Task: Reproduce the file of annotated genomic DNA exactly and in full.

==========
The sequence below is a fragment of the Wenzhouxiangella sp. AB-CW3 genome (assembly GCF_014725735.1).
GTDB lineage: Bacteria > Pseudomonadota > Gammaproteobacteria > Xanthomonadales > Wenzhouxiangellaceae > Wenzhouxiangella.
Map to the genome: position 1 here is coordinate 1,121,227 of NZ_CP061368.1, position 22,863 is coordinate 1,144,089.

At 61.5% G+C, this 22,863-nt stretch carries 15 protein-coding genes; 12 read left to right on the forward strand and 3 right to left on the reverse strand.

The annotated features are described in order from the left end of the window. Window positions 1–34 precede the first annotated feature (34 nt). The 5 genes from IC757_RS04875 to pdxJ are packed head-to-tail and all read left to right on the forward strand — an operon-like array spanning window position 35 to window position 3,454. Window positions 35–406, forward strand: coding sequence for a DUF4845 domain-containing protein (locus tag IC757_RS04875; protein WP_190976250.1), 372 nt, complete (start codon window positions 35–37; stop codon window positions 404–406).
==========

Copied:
The sequence below is a fragment of the Wenzhouxiangella sp. AB-CW3 genome (assembly GCF_014725735.1).
GTDB lineage: Bacteria > Pseudomonadota > Gammaproteobacteria > Xanthomonadales > Wenzhouxiangellaceae > Wenzhouxiangella.
Map to the genome: position 1 here is coordinate 1,121,227 of NZ_CP061368.1, position 22,863 is coordinate 1,144,089.

At 61.5% G+C, this 22,863-nt stretch carries 15 protein-coding genes; 12 read left to right on the forward strand and 3 right to left on the reverse strand.

The annotated features are described in order from the left end of the window. Window positions 1–34 precede the first annotated feature (34 nt). The 5 genes from IC757_RS04875 to pdxJ are packed head-to-tail and all read left to right on the forward strand — an operon-like array spanning window position 35 to window position 3,454. Window positions 35–406, forward strand: coding sequence for a DUF4845 domain-containing protein (locus tag IC757_RS04875; protein WP_190976250.1), 372 nt, complete (start codon window positions 35–37; stop codon window positions 404–406).